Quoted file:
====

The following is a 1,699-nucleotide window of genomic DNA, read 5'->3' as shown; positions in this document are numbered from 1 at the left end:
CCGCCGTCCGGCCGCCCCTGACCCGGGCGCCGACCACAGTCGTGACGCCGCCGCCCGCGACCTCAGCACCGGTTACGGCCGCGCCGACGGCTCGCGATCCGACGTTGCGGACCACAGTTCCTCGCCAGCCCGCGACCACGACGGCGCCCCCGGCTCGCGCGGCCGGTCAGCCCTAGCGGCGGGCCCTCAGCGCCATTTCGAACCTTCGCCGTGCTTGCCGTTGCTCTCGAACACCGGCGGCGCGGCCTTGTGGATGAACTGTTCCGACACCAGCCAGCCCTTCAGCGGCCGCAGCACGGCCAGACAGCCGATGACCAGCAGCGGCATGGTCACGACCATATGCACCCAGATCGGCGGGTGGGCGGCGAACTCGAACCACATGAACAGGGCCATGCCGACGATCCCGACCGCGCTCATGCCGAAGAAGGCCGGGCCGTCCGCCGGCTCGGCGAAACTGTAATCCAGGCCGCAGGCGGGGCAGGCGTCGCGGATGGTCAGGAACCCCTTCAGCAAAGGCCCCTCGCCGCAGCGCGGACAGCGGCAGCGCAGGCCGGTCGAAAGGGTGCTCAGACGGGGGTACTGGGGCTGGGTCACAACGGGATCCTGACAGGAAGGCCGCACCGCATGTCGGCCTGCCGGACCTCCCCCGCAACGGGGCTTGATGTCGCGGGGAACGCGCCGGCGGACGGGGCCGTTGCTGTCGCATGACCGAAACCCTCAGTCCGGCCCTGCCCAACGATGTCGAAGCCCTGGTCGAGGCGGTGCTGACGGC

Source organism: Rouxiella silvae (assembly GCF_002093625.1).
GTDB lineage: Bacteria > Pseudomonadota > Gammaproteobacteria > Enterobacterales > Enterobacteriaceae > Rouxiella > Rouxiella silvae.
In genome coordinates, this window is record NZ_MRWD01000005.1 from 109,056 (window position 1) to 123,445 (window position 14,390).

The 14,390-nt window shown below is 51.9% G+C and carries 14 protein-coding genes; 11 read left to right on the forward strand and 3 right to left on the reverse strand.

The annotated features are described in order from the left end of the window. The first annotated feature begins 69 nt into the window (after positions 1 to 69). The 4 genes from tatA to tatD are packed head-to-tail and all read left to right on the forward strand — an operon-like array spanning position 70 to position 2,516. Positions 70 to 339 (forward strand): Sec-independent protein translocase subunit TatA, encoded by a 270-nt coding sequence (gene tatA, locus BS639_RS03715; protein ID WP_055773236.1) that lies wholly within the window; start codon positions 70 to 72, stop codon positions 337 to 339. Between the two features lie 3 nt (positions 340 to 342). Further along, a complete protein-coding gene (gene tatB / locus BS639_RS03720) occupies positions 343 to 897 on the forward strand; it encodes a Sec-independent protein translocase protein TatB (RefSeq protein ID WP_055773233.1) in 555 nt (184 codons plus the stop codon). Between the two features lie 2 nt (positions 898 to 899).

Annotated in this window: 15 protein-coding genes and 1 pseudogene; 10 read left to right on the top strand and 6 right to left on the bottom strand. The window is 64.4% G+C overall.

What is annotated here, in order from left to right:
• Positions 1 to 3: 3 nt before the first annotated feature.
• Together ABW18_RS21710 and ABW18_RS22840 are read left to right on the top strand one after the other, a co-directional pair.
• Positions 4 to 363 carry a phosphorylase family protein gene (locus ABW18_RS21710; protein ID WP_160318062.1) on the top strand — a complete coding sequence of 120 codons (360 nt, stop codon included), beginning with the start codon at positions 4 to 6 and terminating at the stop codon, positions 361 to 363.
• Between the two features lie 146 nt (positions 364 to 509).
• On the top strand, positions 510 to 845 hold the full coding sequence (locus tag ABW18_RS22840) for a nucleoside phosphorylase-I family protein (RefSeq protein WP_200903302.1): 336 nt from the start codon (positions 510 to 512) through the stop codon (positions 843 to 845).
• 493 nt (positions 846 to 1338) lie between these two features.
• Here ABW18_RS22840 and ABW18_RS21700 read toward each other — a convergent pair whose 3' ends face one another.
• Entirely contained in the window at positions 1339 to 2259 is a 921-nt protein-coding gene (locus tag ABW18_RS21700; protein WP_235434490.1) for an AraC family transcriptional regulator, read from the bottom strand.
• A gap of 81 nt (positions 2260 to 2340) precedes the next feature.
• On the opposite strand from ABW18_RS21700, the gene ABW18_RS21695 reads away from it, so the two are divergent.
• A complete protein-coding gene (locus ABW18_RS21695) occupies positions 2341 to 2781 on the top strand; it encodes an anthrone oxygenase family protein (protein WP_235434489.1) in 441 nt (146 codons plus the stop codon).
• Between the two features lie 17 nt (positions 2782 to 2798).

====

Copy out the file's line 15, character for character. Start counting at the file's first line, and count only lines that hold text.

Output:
• 493 nt (positions 846 to 1338) lie between these two features.